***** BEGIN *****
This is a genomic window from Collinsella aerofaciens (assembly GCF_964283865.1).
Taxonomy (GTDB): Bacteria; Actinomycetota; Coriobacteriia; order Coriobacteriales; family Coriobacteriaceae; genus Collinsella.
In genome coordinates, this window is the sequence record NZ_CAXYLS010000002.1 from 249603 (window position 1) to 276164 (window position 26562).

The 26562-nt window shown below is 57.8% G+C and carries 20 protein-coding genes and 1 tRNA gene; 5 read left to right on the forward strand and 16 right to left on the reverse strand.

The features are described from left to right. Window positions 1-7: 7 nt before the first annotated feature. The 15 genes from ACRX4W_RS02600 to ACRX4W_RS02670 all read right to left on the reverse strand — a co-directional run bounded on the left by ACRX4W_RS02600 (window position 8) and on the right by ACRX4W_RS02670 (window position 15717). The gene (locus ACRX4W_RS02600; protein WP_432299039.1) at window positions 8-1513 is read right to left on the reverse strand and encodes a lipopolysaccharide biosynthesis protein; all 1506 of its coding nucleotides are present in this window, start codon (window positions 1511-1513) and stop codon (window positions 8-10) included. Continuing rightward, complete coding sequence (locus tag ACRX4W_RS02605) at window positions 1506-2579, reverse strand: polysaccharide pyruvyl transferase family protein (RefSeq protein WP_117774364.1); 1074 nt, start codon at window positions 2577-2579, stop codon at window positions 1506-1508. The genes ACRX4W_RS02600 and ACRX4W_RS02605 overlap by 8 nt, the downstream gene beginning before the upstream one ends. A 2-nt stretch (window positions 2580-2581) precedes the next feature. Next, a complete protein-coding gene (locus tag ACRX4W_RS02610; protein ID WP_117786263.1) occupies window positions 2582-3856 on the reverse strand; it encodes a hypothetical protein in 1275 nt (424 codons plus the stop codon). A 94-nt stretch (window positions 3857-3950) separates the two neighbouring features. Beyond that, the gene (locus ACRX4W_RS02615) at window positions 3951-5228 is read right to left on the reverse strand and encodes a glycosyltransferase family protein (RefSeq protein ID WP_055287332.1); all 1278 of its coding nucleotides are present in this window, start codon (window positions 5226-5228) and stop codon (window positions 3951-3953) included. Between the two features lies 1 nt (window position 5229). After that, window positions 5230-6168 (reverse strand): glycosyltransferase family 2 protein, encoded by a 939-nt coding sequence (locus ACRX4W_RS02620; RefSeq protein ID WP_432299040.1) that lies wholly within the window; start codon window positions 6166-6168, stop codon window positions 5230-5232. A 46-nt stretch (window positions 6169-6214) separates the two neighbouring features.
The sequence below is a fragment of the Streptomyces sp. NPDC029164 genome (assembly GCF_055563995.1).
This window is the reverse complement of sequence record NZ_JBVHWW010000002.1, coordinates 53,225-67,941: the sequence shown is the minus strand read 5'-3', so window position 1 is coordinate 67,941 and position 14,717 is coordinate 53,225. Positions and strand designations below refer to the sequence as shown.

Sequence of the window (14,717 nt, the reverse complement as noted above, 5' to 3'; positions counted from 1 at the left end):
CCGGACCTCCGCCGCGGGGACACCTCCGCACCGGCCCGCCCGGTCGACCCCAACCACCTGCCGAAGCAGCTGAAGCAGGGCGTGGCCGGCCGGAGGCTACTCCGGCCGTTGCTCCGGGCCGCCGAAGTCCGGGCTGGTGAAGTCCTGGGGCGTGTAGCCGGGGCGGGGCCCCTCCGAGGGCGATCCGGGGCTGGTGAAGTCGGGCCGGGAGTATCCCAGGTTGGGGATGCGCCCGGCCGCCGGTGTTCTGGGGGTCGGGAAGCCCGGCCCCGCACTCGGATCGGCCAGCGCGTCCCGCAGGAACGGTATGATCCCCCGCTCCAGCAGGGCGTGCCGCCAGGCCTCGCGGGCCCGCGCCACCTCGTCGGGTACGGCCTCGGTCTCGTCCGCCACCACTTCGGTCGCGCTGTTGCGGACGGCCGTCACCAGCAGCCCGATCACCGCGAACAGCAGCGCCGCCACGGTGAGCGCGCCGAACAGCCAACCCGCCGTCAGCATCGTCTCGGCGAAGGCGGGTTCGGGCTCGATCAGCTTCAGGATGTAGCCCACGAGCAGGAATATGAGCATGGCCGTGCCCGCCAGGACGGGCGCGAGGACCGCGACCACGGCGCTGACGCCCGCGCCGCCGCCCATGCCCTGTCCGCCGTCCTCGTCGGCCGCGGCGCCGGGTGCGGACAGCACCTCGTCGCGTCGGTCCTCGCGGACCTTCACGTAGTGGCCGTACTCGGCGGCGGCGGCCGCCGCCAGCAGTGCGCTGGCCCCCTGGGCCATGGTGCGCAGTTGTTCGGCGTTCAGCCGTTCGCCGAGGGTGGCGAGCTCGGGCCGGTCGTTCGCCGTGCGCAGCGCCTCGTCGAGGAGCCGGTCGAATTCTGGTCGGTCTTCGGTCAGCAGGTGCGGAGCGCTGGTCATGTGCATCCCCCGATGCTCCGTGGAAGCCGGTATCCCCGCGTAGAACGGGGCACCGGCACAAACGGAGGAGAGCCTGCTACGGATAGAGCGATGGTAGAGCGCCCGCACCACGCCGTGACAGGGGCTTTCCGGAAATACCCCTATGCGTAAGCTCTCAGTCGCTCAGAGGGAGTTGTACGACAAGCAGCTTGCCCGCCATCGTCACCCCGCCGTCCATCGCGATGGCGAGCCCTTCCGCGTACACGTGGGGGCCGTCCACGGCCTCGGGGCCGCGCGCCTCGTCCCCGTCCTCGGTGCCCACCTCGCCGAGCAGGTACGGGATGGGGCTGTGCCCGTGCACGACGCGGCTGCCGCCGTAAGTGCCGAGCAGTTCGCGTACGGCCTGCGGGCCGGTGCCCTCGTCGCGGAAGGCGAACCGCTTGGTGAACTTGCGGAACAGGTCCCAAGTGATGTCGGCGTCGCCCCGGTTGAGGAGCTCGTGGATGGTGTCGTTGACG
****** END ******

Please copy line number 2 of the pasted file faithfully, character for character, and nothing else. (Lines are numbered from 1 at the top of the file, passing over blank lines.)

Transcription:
Taxonomy (GTDB): Bacteria; Actinomycetota; Coriobacteriia; order Coriobacteriales; family Coriobacteriaceae; genus Collinsella.